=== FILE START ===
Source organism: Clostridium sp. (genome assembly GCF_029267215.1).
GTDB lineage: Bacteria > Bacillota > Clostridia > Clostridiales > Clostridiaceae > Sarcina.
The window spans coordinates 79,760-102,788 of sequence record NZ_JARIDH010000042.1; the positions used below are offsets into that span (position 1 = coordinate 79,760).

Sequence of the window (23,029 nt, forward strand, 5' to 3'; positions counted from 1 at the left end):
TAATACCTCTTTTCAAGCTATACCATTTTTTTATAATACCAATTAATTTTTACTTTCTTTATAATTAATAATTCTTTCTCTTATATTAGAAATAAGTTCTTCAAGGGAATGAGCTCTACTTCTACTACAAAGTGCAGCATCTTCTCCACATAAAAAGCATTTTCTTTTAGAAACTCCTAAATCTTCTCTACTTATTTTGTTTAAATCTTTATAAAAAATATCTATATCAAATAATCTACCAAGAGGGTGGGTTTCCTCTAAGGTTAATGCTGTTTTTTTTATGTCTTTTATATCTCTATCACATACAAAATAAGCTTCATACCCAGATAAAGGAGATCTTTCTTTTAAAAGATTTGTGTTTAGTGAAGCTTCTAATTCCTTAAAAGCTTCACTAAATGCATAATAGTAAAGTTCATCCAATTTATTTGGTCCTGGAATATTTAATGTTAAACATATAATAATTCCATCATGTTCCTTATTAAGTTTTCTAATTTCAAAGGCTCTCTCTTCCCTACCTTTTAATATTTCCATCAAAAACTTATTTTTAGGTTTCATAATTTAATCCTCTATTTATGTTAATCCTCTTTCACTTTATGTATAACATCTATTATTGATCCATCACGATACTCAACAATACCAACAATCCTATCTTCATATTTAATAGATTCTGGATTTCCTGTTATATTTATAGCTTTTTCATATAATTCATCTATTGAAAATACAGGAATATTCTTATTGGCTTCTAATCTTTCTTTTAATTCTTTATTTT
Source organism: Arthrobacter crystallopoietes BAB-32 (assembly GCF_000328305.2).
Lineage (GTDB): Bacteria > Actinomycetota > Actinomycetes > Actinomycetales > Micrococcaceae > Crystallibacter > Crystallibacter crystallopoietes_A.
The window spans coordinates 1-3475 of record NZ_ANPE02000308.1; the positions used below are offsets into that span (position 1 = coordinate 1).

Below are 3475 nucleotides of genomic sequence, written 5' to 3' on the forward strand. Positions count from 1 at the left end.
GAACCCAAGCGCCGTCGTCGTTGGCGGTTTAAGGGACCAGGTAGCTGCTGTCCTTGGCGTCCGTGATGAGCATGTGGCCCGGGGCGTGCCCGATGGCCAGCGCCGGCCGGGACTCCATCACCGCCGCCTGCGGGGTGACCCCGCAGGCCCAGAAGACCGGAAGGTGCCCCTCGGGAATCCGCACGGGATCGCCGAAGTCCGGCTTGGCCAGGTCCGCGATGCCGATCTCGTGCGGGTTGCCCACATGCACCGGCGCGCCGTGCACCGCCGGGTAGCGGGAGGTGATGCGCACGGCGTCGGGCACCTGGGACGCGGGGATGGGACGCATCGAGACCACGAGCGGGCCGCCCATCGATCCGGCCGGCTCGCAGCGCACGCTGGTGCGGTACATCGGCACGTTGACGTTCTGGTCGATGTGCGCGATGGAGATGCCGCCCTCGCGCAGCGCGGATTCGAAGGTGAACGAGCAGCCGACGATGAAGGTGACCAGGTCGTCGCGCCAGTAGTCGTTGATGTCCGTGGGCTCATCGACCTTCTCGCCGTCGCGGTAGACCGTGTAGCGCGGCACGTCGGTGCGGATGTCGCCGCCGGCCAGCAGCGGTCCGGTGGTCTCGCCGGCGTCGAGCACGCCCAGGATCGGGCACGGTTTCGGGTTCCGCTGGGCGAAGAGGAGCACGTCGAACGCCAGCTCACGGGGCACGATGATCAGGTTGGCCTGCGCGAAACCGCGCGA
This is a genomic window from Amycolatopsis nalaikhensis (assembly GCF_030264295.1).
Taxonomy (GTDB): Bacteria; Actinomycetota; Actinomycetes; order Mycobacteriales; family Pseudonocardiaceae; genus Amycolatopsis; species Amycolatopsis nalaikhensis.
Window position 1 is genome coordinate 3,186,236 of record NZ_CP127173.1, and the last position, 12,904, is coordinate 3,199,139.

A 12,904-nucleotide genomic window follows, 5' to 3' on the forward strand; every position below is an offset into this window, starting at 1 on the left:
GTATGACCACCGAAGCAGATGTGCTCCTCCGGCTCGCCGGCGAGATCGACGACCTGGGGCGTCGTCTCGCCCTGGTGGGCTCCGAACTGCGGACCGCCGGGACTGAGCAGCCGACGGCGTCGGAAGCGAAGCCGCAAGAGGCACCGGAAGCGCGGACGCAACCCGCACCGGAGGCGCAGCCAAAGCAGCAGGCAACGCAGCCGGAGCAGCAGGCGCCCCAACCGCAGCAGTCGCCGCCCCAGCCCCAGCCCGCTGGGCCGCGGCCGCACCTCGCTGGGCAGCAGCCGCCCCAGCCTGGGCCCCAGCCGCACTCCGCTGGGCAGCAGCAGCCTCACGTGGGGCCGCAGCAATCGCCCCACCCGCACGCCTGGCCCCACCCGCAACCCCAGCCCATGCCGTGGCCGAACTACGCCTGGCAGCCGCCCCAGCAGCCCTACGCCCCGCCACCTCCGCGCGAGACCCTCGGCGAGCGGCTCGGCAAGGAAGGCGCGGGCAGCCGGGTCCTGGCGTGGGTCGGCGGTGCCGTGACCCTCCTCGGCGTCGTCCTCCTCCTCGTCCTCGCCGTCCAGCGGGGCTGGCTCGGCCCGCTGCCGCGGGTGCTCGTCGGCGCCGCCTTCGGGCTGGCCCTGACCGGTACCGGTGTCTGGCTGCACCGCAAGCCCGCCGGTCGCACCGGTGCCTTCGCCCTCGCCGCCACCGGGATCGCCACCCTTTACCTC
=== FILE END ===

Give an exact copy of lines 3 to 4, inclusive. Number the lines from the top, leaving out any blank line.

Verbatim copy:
The window spans coordinates 79,760-102,788 of sequence record NZ_JARIDH010000042.1; the positions used below are offsets into that span (position 1 = coordinate 79,760).

Sequence of the window (23,029 nt, forward strand, 5' to 3'; positions counted from 1 at the left end):